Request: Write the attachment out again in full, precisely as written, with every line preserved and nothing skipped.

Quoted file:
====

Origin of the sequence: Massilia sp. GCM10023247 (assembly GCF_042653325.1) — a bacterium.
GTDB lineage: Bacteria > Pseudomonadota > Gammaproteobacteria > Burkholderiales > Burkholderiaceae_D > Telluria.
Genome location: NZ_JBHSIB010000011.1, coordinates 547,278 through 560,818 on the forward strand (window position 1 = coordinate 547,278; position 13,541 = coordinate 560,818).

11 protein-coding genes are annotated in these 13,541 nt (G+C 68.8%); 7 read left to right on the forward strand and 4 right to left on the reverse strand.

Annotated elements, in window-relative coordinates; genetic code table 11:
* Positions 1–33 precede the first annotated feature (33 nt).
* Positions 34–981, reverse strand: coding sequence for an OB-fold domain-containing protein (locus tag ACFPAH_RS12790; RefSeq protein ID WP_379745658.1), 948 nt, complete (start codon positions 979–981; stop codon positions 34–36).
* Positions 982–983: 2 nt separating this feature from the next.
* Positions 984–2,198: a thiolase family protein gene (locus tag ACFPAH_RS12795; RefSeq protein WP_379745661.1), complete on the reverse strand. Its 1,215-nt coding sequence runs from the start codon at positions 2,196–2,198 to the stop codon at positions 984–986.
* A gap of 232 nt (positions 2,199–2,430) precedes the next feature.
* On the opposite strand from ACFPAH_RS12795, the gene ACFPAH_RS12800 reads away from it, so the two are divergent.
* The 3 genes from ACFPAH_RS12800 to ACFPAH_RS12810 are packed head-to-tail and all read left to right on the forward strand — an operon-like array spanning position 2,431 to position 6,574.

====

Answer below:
Origin of the sequence: Massilia sp. GCM10023247 (assembly GCF_042653325.1) — a bacterium.
GTDB lineage: Bacteria > Pseudomonadota > Gammaproteobacteria > Burkholderiales > Burkholderiaceae_D > Telluria.
Genome location: NZ_JBHSIB010000011.1, coordinates 547,278 through 560,818 on the forward strand (window position 1 = coordinate 547,278; position 13,541 = coordinate 560,818).

11 protein-coding genes are annotated in these 13,541 nt (G+C 68.8%); 7 read left to right on the forward strand and 4 right to left on the reverse strand.

Annotated elements, in window-relative coordinates; genetic code table 11:
* Positions 1–33 precede the first annotated feature (33 nt).
* Positions 34–981, reverse strand: coding sequence for an OB-fold domain-containing protein (locus tag ACFPAH_RS12790; RefSeq protein ID WP_379745658.1), 948 nt, complete (start codon positions 979–981; stop codon positions 34–36).
* Positions 982–983: 2 nt separating this feature from the next.
* Positions 984–2,198: a thiolase family protein gene (locus tag ACFPAH_RS12795; RefSeq protein WP_379745661.1), complete on the reverse strand. Its 1,215-nt coding sequence runs from the start codon at positions 2,196–2,198 to the stop codon at positions 984–986.
* A gap of 232 nt (positions 2,199–2,430) precedes the next feature.
* On the opposite strand from ACFPAH_RS12795, the gene ACFPAH_RS12800 reads away from it, so the two are divergent.
* The 3 genes from ACFPAH_RS12800 to ACFPAH_RS12810 are packed head-to-tail and all read left to right on the forward strand — an operon-like array spanning position 2,431 to position 6,574.